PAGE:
By changing individual atoms in key places in proteins, Duke University chemists have found new evidence for the importance of comparatively weak "hydrogen bonds" in enabling stringlike proteins to fold into the maximally stable shape they need to assume their roles as biological workhorses. Such protein folding immediately after proteins are synthesized is central to their function in the cell.
Although they are much weaker than the preeminent "covalent" chemical bonds that bind atoms in biological molecules, hydrogen bonds are known to occur at key points along the central "backbone" structures of all folded proteins. The hydrogen bonds are created by attractions between adjacent hydrogen and oxygen atoms that are sandwiched into the molecular framework.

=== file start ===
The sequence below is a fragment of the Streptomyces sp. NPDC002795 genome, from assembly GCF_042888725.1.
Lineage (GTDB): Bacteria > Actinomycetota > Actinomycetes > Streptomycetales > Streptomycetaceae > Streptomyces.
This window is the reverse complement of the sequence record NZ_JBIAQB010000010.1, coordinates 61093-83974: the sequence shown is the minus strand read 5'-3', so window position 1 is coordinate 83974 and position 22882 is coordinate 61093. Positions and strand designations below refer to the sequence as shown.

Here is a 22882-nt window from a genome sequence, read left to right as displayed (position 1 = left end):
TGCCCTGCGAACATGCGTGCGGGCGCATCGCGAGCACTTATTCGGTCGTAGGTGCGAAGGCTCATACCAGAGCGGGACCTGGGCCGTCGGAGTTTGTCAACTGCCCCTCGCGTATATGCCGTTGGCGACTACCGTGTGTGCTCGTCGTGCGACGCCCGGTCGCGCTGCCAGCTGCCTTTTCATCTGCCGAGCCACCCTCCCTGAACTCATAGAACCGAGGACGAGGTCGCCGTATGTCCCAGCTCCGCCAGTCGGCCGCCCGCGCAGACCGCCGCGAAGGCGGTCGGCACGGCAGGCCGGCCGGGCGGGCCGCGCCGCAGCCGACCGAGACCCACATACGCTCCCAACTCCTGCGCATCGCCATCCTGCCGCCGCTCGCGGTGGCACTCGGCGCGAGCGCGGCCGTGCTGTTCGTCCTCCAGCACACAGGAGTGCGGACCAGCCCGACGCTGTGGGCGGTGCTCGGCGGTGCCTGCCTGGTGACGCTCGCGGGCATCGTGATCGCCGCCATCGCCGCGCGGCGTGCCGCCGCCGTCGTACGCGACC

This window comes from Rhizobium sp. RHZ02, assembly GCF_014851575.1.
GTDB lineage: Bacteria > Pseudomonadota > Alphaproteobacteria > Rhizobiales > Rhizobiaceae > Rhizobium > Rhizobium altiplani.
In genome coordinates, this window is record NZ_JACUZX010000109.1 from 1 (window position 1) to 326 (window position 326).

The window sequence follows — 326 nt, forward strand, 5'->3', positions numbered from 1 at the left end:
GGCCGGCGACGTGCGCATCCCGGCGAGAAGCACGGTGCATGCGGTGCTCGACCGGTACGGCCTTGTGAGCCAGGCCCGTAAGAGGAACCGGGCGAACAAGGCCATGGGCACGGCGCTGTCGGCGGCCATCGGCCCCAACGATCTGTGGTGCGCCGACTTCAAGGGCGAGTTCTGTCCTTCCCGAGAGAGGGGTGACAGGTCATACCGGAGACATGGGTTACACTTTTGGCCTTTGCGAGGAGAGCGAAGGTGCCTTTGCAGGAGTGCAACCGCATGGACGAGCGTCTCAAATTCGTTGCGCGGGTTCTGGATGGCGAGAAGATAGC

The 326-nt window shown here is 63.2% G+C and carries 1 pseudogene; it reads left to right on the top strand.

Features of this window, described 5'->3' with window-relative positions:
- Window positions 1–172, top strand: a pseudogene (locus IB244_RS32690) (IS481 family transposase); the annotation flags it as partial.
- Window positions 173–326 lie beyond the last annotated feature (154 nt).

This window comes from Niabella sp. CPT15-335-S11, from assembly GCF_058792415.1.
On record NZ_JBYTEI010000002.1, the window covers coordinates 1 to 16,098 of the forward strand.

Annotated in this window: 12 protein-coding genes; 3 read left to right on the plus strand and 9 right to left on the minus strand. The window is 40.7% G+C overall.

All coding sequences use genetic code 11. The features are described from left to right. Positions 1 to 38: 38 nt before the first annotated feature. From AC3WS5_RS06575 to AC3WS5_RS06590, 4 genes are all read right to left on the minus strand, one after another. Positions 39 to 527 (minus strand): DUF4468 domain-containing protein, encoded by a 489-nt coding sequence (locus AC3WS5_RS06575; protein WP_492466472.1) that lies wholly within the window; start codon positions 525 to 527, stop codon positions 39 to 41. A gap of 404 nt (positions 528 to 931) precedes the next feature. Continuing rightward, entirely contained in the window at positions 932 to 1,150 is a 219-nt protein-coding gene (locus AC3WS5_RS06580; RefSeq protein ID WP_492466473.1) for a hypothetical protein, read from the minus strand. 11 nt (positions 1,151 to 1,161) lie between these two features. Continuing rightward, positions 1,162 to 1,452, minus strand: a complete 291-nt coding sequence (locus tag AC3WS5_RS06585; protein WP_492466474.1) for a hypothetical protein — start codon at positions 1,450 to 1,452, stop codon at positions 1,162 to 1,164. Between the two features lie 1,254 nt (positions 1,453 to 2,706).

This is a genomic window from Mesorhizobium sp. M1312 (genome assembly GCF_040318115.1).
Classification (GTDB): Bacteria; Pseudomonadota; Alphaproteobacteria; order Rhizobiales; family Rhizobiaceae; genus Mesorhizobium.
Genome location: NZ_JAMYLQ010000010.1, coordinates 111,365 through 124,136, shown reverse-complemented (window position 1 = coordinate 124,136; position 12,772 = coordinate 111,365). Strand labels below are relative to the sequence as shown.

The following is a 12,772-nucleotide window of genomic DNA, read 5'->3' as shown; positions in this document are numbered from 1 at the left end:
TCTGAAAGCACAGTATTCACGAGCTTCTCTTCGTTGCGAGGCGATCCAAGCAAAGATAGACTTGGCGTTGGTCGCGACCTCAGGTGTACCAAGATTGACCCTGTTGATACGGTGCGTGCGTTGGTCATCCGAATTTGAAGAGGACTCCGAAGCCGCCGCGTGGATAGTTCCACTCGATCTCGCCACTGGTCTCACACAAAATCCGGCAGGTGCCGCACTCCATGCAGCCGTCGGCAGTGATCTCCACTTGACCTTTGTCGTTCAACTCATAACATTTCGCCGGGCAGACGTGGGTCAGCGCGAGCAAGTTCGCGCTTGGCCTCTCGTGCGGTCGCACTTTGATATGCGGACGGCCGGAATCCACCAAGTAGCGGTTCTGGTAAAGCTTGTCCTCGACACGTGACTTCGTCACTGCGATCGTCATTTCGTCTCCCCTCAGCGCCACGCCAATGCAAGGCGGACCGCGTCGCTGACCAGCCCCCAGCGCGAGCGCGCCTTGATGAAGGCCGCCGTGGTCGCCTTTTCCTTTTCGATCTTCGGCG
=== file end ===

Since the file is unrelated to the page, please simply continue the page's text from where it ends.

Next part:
How big a role hydrogen bonds actually play in protein folding has been a controversial scientific question, according to Duke associate chemistry professor Michael Fitzgerald. "Theres been an ongoing debate about the exact role of those hydrogen bonds," he said in an interview. "Are they really super-important, or are they really negligible?"
Monte Basgall | EurekAlert!
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